If leading change and organizations were as easy as creating a ripple effect, everyone would do it. But people and problems are complex and messy. If you want to move beyond incremental growth to achieve impact, let the RIPPLE AFFECT guide you.
Imagine strategies that line up to vision and down to shape operations.
When I think about affecting positive change, I think about things like no one in America should have to be hungry or homeless. That health is more than access, it’s about achieving wellbeing. And that all kids see their unique gifts, expand what they think is possible for themselves, and find a path to get them there, whether that’s college, the trades, the military or something else.
Over the last decade I’ve thought a lot about the Social Determinants of Health. While first exposed to this framework when I worked in healthcare, I quickly realized they were many of the same barriers that prevented first-generation college attenders from graduating when I worked in higher ed.
Recently as a consultant, I’ve attracted clients addressing social determinants –healthcare, food, education, job training, and wealth building. After working on a complex project for my former employer, Tepeyac Community Health Center, whose expanded 25,000 SF integrated care clinic anchors 150 affordable housing units, I was hooked.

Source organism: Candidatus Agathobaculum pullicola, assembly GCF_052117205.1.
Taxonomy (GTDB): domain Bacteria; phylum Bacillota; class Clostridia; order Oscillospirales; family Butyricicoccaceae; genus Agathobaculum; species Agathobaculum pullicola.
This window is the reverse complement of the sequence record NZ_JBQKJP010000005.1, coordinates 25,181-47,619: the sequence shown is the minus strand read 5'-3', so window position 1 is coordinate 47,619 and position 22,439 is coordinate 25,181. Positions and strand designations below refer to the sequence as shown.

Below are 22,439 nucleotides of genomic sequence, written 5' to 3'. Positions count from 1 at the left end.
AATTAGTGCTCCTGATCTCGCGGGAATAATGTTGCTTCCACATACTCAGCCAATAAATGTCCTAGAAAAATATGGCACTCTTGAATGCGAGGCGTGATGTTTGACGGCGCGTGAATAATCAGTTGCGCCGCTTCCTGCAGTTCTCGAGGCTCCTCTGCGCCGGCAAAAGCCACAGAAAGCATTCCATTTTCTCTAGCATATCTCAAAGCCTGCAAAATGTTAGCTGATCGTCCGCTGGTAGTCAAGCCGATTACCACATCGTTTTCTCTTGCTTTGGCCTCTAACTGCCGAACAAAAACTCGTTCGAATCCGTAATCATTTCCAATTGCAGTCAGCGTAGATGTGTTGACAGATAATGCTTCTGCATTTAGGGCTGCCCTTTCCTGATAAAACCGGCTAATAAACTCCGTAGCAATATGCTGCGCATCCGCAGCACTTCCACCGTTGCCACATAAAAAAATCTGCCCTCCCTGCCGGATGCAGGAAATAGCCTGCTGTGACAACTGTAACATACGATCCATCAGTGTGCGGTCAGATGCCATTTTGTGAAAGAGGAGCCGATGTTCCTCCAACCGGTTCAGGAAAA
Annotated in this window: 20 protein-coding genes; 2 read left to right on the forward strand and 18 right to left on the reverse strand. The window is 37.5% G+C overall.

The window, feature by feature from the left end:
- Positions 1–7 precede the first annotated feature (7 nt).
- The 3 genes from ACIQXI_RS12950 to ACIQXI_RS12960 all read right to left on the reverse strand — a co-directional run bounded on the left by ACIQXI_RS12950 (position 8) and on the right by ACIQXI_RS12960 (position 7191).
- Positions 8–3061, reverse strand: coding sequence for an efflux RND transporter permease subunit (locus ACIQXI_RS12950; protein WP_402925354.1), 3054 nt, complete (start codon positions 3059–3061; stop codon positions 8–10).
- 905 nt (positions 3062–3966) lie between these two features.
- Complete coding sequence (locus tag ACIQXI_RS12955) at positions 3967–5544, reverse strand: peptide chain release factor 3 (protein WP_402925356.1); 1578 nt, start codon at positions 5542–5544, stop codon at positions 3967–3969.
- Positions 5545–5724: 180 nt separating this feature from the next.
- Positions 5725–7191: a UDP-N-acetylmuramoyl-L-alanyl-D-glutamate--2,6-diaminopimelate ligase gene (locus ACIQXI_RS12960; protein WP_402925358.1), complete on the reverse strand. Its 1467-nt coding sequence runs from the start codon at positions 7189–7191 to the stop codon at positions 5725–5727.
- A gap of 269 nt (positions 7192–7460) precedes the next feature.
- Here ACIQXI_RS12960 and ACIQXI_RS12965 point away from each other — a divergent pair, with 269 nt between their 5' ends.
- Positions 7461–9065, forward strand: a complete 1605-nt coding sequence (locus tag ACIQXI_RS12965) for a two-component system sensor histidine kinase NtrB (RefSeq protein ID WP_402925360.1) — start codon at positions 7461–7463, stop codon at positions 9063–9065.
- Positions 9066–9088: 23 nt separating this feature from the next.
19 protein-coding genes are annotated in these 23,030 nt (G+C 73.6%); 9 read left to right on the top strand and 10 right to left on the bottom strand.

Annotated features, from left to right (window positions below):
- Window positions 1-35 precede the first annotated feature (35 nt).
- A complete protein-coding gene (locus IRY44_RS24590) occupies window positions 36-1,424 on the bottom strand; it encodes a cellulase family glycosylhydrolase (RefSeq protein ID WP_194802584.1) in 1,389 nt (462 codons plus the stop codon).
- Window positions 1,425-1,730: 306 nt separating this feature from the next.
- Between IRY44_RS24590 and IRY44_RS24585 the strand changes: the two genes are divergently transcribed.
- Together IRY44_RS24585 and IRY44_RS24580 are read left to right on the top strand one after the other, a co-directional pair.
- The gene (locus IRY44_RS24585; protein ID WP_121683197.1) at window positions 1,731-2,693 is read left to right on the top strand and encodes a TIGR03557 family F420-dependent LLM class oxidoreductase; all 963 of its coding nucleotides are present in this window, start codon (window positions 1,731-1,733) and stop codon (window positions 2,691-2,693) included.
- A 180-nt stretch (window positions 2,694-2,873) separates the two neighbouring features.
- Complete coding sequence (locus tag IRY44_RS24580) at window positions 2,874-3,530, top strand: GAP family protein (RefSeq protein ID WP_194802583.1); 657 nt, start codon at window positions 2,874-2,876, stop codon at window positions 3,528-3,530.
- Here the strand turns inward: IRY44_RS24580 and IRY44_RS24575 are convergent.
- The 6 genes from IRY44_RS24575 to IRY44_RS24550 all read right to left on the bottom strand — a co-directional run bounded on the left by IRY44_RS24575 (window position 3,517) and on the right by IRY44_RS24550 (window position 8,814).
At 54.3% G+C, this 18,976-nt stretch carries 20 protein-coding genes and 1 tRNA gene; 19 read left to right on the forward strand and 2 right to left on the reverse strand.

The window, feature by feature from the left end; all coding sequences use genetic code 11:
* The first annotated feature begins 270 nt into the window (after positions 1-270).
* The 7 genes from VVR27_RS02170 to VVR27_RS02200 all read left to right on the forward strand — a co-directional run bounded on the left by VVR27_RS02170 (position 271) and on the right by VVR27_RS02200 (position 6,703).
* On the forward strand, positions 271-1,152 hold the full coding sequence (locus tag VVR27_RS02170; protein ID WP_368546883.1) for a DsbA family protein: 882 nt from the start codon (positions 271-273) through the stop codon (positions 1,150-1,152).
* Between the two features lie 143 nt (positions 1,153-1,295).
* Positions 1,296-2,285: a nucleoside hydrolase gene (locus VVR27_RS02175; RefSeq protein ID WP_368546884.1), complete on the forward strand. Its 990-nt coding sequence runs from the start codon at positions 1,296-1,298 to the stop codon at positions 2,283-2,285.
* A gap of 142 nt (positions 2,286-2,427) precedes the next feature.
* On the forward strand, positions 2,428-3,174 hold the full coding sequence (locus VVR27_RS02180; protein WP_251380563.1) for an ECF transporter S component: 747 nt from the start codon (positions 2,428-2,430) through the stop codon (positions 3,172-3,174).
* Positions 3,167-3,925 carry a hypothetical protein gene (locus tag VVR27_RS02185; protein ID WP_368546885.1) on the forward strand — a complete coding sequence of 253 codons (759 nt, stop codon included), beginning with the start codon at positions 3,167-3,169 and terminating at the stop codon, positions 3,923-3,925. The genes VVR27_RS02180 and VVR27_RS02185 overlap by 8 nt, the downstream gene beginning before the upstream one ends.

As a result, I am focusing my consulting practice, the Ripple Affect, exclusively on clients and boards in the most stabilizing social determinant fields. Fields like food and housing, healthcare and wellbeing, early childhood education, job training and education, financial literacy, and wealth building.
I am saying this out loud to the world and you, today.
I’ve even taken a first step by organizing the client section of my website by these fields. Check it out https://www.rippleaffectllc.com/services/ You may have to scroll down to the bottom of that page today, but over the next few months I’ll be creating a separate page for each of the my 3 services and adding client cases that highlight those fields.
I’ve started to filter the Social Determinants of Health through Maslow’s Hierarchy of Needs. I’m wondering if this exercise might give us a roadmap to remove barriers for people working 2 jobs and trying to pull themselves out of poverty. And I’m curious if poverty isn’t the greatest social determinant of all?
I’ll be focusing my upcoming articles and blogs on these areas, on what I’m thinking and how that’s informed by the work I’m doing. I hope these musings facilitate a conversation. I invite your feedback because I know that each one of you in my network is also doing amazing work in these fields or related ones.
We can better learn with and from one another if we share our experiences and other models. Much like gardening, this will create new fruiting plants and unexpected hybrids that go beyond what we thought, individually, was possible. It’s the only thing that ever does, or so Margaret Mead told us.